Asked  7 Months ago    Answers:  5   Viewed   37 times

I'm using a third party storage system that only returns me stdClass objects no matter what I feed in for some obscure reason. So I'm curious to know if there is a way to cast/convert an stdClass object into a full fledged object of a given type.

For instance something along the lines of:

//$stdClass is an stdClass instance
$converted = (BusinessClass) $stdClass;

I am just casting the stdClass into an array and feed it to the BusinessClass constructor, but maybe there is a way to restore the initial class that I am not aware of.

Note: I am not interested in 'Change your storage system' type of answers since it is not the point of interest. Please consider it more an academic question on the language capacities.

Cheers

 Answers

32

See the manual on Type Juggling on possible casts.

The casts allowed are:

  • (int), (integer) - cast to integer
  • (bool), (boolean) - cast to boolean
  • (float), (double), (real) - cast to float
  • (string) - cast to string
  • (array) - cast to array
  • (object) - cast to object
  • (unset) - cast to NULL (PHP 5)

You would have to write a Mapper that does the casting from stdClass to another concrete class. Shouldn't be too hard to do.

Or, if you are in a hackish mood, you could adapt the following code:

function arrayToObject(array $array, $className) {
    return unserialize(sprintf(
        'O:%d:"%s"%s',
        strlen($className),
        $className,
        strstr(serialize($array), ':')
    ));
}

which pseudocasts an array to an object of a certain class. This works by first serializing the array and then changing the serialized data so that it represents a certain class. The result is unserialized to an instance of this class then. But like I said, it's hackish, so expect side-effects.

For object to object, the code would be

function objectToObject($instance, $className) {
    return unserialize(sprintf(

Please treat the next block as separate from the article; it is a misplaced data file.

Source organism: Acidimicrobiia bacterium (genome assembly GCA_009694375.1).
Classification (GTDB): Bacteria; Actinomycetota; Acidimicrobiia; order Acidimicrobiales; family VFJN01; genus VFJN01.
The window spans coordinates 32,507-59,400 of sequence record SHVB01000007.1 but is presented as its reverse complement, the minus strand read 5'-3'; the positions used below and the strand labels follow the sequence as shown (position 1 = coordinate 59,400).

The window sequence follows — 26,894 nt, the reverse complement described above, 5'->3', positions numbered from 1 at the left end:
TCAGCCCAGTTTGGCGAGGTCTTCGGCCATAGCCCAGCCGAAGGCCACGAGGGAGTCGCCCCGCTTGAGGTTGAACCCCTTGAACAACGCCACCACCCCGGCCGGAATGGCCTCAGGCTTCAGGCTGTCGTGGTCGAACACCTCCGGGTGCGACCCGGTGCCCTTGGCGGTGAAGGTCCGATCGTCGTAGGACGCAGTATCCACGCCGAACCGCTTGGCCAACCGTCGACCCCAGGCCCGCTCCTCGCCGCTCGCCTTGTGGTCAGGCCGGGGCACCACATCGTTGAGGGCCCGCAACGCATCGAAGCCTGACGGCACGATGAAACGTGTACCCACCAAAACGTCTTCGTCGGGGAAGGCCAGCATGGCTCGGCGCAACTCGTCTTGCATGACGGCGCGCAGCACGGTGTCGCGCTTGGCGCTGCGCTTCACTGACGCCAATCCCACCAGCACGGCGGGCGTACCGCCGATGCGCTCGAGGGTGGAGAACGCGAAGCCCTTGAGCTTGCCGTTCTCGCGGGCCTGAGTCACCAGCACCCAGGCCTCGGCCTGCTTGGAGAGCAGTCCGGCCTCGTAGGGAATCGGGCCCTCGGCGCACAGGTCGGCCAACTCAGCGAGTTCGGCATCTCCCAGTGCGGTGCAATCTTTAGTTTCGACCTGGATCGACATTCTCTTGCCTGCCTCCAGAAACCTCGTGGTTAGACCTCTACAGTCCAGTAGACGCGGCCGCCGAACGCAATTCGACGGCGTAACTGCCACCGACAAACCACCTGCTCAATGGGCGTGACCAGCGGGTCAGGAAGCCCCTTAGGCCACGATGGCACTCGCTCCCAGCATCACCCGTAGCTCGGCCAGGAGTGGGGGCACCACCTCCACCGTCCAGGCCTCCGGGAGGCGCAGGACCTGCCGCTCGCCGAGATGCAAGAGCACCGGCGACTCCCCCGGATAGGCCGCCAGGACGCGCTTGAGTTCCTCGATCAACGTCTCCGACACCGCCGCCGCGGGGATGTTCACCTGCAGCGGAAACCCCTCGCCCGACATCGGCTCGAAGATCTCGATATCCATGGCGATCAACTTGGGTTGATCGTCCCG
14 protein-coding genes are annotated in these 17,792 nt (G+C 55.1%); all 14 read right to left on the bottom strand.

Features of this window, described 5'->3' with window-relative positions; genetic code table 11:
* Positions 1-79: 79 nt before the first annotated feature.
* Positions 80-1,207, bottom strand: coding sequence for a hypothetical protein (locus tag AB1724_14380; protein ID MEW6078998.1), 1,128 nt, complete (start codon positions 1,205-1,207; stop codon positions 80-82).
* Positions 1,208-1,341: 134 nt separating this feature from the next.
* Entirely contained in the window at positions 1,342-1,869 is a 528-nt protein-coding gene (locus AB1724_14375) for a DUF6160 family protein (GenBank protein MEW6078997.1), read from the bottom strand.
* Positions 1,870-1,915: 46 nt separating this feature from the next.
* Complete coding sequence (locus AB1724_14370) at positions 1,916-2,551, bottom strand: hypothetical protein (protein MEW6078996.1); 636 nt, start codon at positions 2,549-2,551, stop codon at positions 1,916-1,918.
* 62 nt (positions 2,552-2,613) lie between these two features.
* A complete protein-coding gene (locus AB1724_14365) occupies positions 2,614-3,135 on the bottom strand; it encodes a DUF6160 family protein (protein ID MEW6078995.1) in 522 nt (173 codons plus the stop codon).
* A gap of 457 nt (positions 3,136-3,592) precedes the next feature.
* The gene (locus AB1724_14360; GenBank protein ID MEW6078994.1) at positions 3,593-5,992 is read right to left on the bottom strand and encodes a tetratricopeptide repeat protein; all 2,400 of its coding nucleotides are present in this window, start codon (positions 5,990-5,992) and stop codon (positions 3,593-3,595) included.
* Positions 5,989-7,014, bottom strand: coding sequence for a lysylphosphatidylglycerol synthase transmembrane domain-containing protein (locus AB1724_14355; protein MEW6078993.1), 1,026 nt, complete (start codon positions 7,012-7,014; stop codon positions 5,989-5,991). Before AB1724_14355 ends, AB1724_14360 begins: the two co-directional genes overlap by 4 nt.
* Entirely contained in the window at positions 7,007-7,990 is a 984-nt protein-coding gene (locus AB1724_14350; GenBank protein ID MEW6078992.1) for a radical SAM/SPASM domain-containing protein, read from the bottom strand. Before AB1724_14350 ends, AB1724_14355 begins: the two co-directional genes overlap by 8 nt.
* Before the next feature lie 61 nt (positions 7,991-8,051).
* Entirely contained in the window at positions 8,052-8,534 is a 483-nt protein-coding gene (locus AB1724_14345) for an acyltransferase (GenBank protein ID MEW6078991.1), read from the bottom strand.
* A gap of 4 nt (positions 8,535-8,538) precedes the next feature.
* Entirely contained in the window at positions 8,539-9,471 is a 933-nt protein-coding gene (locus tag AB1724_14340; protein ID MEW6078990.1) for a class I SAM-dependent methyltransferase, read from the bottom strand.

'O:%d:"%s"%s',
        strlen($className),
        $className,
        strstr(strstr(serialize($instance), '"'), ':')
    ));
}
Wednesday, March 31, 2021
 
BetaRide
answered 7 Months ago
14

So,

echo $object->distlat;
echo $object->distlng;

doesn't work for you?

Saturday, May 29, 2021
 
BenOfTheNorth
answered 5 Months ago
33

The lazy one-liner method

You can do this in a one liner using the JSON methods if you're willing to lose a tiny bit of performance (though some have reported it being faster than iterating through the objects recursively - most likely because PHP is slow at calling functions). "But I already did this" you say. Not exactly - you used json_decode on the array, but you need to encode it with json_encode first.

Requirements

The json_encode and json_decode methods. These are automatically bundled in PHP 5.2.0 and up. If you use any older version there's also a PECL library (that said, in that case you should really update your PHP installation. Support for 5.1 stopped in 2006.)


Converting an array/stdClass -> stdClass

$stdClass = json_decode(json_encode($booking));

Converting an array/stdClass -> array

The manual specifies the second argument of json_decode as:

assoc
When TRUE, returned objects will be converted into associative arrays.

Hence the following line will convert your entire object into an array:

$array = json_decode(json_encode($booking), true);
Sunday, June 6, 2021
 
Farnabaz
answered 5 Months ago
55

A public class variable in Java is equivalent to a global variable in C and Objective-C. You would implement it as:

class1.h

extern NSString* MyGlobalPassword;

class1.m

NSString* MyGlobalPassword = nil;

Then, anyone that imports class1.h can read and write to MyGlobalPassword.

A slightly better approach would be make it accessible via a "class method".

class1.h:

@interface Class1 : UIViewController {
    UITextField *usernameField;
    UITextField *passwordField;
    UIButton *loginButton;    
}
+ (NSString*)password;
@end

class1.m:

static NSString* myStaticPassword = nil;

@implementation Class1
+ (NSString*)password {
    return myStaticPassword;
}

- (void)didClickLoginButton:(id)sender {
    [myStaticPassword release];
    myStaticPassword = [passwordField.text retain];
}

Other classes would then read the password through the password class method.

Class2.m :

-(void) someMethodUsingPassword {
     thePassword = [Class1 password]; // This is how to call a Class Method in Objective C
     NSLog(@"The password is: %@", thePassword); 
}
Monday, August 9, 2021
 
mgraph
answered 3 Months ago
33

It could crash. As can be seen in the source code of the runtime here, it really just swaps the isa pointer.

If you really want to swap the isa to an isa of a subclass with more ivars, you should use class_createInstance with nonzero extraBytes.

Sunday, September 19, 2021
 
user3284707
answered 1 Month ago
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